November Retreat: Anomia & Alliteration

With five hours of sleep and too much coffee in my system, I pulled onto the dirt road and into the parking lot, grateful to have finished following the car that was driving like, 35 mph down Route 116 (seriously, what’s that about??). As I stepped into the large room with fairy lights dangling from the ceiling, I had no idea what to expect. Scrolling through the other learners and their blogs, I began seeing interesting topics that I hadn’t previously considered. Mental health. Sexism. Gender identity. Discrimination. Ideas rushed into my head: plans, solutions, conflicts. I was surrounded by 26 stories, all encouraging me to jump on board. Each pitch threw a whirlwind of information at me, until I had become completely confused.

The worst part was waiting for my turn. From the very first pitch, I knew mine was out of place. Most people had memorized their speeches, or simply discussed them casually with the group. They had colorful presentations with detailed outlines of their ideas. I had a black and white slideshow with a word-for-word presentation of what I would say, which I hadn’t even printed out. I spent lunch copying down my speech by hand and doing breathing exercises to calm my nerves. And of course, the pitch didn’t go great. I looked up like, twice, and stood still the entire time. I guess it went better than I thought, because people seemed to like my idea… kind of. But that comes later.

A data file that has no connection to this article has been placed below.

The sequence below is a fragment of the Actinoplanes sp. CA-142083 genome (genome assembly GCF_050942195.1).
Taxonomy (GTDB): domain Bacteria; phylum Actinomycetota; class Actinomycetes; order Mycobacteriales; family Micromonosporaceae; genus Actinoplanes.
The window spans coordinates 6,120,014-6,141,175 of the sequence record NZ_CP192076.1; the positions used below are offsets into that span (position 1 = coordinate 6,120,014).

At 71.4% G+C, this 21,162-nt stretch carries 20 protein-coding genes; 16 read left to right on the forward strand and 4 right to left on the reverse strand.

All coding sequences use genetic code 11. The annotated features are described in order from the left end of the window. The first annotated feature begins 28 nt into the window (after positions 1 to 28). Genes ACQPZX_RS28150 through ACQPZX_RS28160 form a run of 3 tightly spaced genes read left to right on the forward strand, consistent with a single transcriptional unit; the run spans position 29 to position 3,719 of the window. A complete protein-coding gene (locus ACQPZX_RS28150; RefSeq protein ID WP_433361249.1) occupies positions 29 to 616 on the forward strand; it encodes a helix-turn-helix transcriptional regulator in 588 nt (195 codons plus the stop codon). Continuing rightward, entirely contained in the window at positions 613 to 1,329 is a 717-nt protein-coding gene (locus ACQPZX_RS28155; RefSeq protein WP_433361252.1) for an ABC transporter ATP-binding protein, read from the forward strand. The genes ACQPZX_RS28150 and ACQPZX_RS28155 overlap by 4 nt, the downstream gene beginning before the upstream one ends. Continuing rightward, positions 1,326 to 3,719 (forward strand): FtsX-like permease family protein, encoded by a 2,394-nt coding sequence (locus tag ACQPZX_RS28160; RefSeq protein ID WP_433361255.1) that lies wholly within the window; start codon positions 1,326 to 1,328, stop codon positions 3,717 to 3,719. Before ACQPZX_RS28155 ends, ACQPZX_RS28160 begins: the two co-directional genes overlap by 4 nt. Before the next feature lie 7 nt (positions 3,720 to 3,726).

My first thought was “how are we going to do this?” Organizing into groups seemed nearly impossible. However, the day evolved and so did my ideas. Listening to pitches, I became incredibly interested in two topics: Mental Health and Breaking Binary. Through discussion in our room before dinner, during the official meeting, and in a smaller group of people interested in the broad umbrella of gender in schools, I discovered Smashing Sexism, which incorporating gender discrimination, sexism, Breaking Binary, and the dress code into a single problem. And yes, it’s called Smashing Sexism. I came up with the name as a joke. Because you know, alliteration. Honestly, I think it’s going to stick. At least for now.

My group soon became enthusiastic. Like, really enthusiastic. We had so many ideas and plans and it seemed like chaos. It WAS chaos. We talked for a long time, trying to come up with a story that we could tell and how we could get there. After much debate and discussion, we came up with scaffolding for our schedule until the next retreat, with weekly and overall goals. Somehow, we organized our information and ideas, negotiated a method of communication (a lot harder than it sounds) and created a plan.

I’m so excited to get to work on my tasks and share my progress with my team at the end of the week. I see so much room for improvement in this area and so many ways in which we can go about making change. We’ve already made incredible progress and I can’t wait to see what we’re able to accomplish at the next retreat. I hope that we’ll be ~slightly~ better at Anomia by that point.

 

 

Anna Buteau

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